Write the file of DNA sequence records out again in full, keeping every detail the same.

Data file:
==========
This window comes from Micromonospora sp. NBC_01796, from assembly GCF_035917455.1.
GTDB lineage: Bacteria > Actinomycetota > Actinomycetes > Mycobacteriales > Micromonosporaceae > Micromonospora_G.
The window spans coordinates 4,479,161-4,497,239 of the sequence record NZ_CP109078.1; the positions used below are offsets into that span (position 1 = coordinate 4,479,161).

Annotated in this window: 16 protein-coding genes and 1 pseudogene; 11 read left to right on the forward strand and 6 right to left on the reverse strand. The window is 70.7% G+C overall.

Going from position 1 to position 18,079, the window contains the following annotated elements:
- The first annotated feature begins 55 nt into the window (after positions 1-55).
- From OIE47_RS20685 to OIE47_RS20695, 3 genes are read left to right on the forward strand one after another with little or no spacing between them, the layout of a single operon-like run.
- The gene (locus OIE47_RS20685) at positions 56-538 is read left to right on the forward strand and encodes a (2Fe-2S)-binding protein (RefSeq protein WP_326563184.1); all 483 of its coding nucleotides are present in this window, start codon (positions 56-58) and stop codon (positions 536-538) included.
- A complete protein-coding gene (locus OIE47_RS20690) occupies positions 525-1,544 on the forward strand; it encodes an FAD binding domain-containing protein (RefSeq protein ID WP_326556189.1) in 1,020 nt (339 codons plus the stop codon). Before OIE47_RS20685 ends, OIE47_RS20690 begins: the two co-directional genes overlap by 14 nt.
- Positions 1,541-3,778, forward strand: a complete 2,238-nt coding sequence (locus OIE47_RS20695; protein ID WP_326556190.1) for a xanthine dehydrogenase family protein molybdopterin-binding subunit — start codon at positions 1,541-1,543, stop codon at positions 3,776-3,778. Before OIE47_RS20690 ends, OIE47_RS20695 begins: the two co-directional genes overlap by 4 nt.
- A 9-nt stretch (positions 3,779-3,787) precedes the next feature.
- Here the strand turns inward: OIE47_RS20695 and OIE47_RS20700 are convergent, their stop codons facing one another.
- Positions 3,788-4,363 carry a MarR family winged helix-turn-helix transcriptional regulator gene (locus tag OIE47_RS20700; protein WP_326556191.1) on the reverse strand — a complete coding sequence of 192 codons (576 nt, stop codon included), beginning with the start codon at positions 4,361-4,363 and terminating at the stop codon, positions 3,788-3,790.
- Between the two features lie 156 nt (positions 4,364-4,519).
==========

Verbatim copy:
This window comes from Micromonospora sp. NBC_01796, from assembly GCF_035917455.1.
GTDB lineage: Bacteria > Actinomycetota > Actinomycetes > Mycobacteriales > Micromonosporaceae > Micromonospora_G.
The window spans coordinates 4,479,161-4,497,239 of the sequence record NZ_CP109078.1; the positions used below are offsets into that span (position 1 = coordinate 4,479,161).

Annotated in this window: 16 protein-coding genes and 1 pseudogene; 11 read left to right on the forward strand and 6 right to left on the reverse strand. The window is 70.7% G+C overall.

Going from position 1 to position 18,079, the window contains the following annotated elements:
- The first annotated feature begins 55 nt into the window (after positions 1-55).
- From OIE47_RS20685 to OIE47_RS20695, 3 genes are read left to right on the forward strand one after another with little or no spacing between them, the layout of a single operon-like run.
- The gene (locus OIE47_RS20685) at positions 56-538 is read left to right on the forward strand and encodes a (2Fe-2S)-binding protein (RefSeq protein WP_326563184.1); all 483 of its coding nucleotides are present in this window, start codon (positions 56-58) and stop codon (positions 536-538) included.
- A complete protein-coding gene (locus OIE47_RS20690) occupies positions 525-1,544 on the forward strand; it encodes an FAD binding domain-containing protein (RefSeq protein ID WP_326556189.1) in 1,020 nt (339 codons plus the stop codon). Before OIE47_RS20685 ends, OIE47_RS20690 begins: the two co-directional genes overlap by 14 nt.
- Positions 1,541-3,778, forward strand: a complete 2,238-nt coding sequence (locus OIE47_RS20695; protein ID WP_326556190.1) for a xanthine dehydrogenase family protein molybdopterin-binding subunit — start codon at positions 1,541-1,543, stop codon at positions 3,776-3,778. Before OIE47_RS20690 ends, OIE47_RS20695 begins: the two co-directional genes overlap by 4 nt.
- A 9-nt stretch (positions 3,779-3,787) precedes the next feature.
- Here the strand turns inward: OIE47_RS20695 and OIE47_RS20700 are convergent, their stop codons facing one another.
- Positions 3,788-4,363 carry a MarR family winged helix-turn-helix transcriptional regulator gene (locus tag OIE47_RS20700; protein WP_326556191.1) on the reverse strand — a complete coding sequence of 192 codons (576 nt, stop codon included), beginning with the start codon at positions 4,361-4,363 and terminating at the stop codon, positions 3,788-3,790.
- Between the two features lie 156 nt (positions 4,364-4,519).